On the other hand, the spectators were simply amazing – forty thousand plus. I believe this is the largest, craziest crowd ever gathered by Changlimithang. The crowd supported the national team hard and really behaved well, treated the players of both teams with respect and honour. Truly Drukpa. Impressed everyone.

So here, I brought you some pictures of the match. Sorry for the picture quality; it’s shot in my 16 megapixel digital camera.
The Dragon bonding
Spectators flagged off yellows and oranges 
First Druk 11
Sri Lanka 11
Dragons press forward
Unlikely a dragon rider

Good luck dragon boys in your next game!

Sunday, March 15, 2015

Finally, the dragon roars

Like you, I was also awestricken with the way the Bhutanese football team performed and won from our first World Cup qualifying match against Sri Lanka. In fact, hardly anyone had expected a victory. To be honest, I was simply praying that the team ranked rock bottom with FIFA, 209/209, would not concede as much goals as we lost 20-0 to Kuwait in 2000.  
 This time I was proved wrong, as all else.

But now, this particular moment, I am more awestruck with the way Bhutanese started showing respect, wishes and support for the national squad, football in Bhutan. This particular win brought the entire nation together; I can feel a sense of true patriotism and unity all over. On social media sites, streets, restaurants, discotheques and offices.
Supporters welcome the winners
Goodness, it’s alarmingly heartening!

So as to add, some enterprises and business companies are already showering unbelievable accompaniments. Free live match screening, increase bandwidth of internet, free refreshment, and so on.  
The supposedly Bhutanese way of cheering on

The local volunteers, athletes and individuals are working hard towards making the second leg an extraordinary experience this Tuesday at Changlimithang. 

“Face paintings”, filling the stadium with “yellow and orange colour” shirts, banners, cheering on the home team players with drums, and most importantly, respecting the visiting team.

Even the mainstream media like TV and newspapers, which were almost silent, have now revved up their interest and the BBS2 will be broadcasting the game live. This is unbelievable!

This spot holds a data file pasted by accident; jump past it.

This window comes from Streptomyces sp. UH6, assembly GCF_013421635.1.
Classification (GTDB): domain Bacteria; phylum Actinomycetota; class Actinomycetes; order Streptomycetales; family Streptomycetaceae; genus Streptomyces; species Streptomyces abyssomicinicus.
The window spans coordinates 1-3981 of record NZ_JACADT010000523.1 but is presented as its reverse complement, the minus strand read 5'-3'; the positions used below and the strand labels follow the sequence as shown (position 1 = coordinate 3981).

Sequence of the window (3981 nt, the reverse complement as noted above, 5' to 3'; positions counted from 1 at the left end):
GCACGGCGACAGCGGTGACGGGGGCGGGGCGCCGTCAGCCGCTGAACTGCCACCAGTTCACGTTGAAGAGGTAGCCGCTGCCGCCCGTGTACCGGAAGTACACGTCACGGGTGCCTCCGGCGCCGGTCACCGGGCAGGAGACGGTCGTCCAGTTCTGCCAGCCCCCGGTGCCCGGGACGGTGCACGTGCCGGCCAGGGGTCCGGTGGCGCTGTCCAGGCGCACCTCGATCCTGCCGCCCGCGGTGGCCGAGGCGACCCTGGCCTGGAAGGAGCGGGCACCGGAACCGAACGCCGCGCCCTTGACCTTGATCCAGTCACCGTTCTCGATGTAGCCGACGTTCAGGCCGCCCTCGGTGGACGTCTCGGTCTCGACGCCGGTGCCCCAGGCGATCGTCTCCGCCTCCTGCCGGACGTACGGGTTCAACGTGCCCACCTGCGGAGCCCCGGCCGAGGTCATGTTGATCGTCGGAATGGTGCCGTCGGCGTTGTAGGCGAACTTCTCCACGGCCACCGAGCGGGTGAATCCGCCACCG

If the dragon would ever make a noise, then this is it. If the dragon would ever show its true colour and blood, then this is it.
Readying up for the big match
The tiny dragon nation has roared, finally; it made a thunderous noise never heard before. The dragon is just awake. And considering the noise, power, support and prayers, there is no denying that the Drukpa team would gulp its opponents and emerge victorious again in our own land. Moreover, there is no denying that our country would be playing in the World Cup sooner.

I pray, rather earnestly, that this already awoken thirsty dragon would not march back to sleep again. Instead, it would keep on roaring, gliding and overcome as much bigger opponents as it can on its long road to playing the World Cup.
And let the dragon roar even louder, quake the world.

Palden Drukpa Gyalo!

Saturday, February 28, 2015

Of my marriage

This seems like a good time to mention something else, something that was never written on this blog of mine before. It’s my marriage; indeed, I got married. I know that it surprises you, but even it has come as big surprise to me. 
Marriage was a distant call of my life just a few months before. And I was simply wondering I would ever get married. Even if I do, then I was wondering who she be, how she looks and from where. But today, here I’m, married; in fact, I’ve no idea how it came to be. Perhaps I’m right where I need to be at this moment, in my rightful place.
Sometimes life intervenes, anyway. To me, it seems like life chose this marriage, this wife for me. We married in less than two months. We didn’t have to think about or make any choices about it because we knew what we are about and what we wanted of this life.

Above all, this marriage is largely arranged one, on both sides. Even bigger surprise, isn’t it? However, the actual ceremony of marriage and wedding are yet to happen.

It gives me strange mixed feelings - of surprise and happiness, of sadness and excitement, of grief and love. This is normal feelings. Maybe. Marriage means lots of sacrifices and coming together – from being me and you, to becoming us.

Few years back, I read in a book these beautiful lines of life and marriage and it goes,

Life is a journey and marriage is the second phase. Only this time it is not one person walking alone but two special persons walking together.
The spring (my favourite season) is a good time of the year to start new things, so we are just walking in this new phase of life, in a new frame of mind. We’d walk this life’s journey ever together creating millions of tiny memories and discovering happiness that one cannot find alone.
“Marriage doesn’t make you happy – you make your marriage happy.”
-Drs. Les & Leslie Parrott